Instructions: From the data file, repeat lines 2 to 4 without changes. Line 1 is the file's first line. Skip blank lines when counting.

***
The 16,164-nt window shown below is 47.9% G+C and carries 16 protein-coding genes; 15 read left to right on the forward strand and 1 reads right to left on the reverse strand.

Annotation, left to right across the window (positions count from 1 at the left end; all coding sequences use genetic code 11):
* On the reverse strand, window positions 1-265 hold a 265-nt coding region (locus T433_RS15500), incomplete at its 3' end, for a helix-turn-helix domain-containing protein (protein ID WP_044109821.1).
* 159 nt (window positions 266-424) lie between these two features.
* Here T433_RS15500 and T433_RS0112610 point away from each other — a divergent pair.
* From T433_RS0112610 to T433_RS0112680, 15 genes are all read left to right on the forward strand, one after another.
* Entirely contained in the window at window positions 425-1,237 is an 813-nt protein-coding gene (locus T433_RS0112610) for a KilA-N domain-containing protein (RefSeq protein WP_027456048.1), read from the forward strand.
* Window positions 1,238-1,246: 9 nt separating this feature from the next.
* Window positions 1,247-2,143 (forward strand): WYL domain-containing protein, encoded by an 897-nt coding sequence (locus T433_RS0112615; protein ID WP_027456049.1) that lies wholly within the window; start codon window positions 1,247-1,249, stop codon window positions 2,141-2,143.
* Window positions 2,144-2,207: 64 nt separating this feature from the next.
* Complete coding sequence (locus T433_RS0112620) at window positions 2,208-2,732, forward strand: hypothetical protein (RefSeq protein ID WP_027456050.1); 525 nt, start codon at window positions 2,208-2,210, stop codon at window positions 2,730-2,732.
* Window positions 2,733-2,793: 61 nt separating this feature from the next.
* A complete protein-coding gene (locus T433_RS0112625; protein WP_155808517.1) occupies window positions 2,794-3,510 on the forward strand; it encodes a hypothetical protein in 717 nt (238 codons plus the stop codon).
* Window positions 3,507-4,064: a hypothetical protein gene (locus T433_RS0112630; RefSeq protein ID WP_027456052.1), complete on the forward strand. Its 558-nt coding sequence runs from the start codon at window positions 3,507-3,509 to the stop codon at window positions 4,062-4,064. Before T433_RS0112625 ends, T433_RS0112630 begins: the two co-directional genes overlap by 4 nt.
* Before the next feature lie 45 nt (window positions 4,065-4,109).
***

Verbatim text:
Annotation, left to right across the window (positions count from 1 at the left end; all coding sequences use genetic code 11):
* On the reverse strand, window positions 1-265 hold a 265-nt coding region (locus T433_RS15500), incomplete at its 3' end, for a helix-turn-helix domain-containing protein (protein ID WP_044109821.1).
* 159 nt (window positions 266-424) lie between these two features.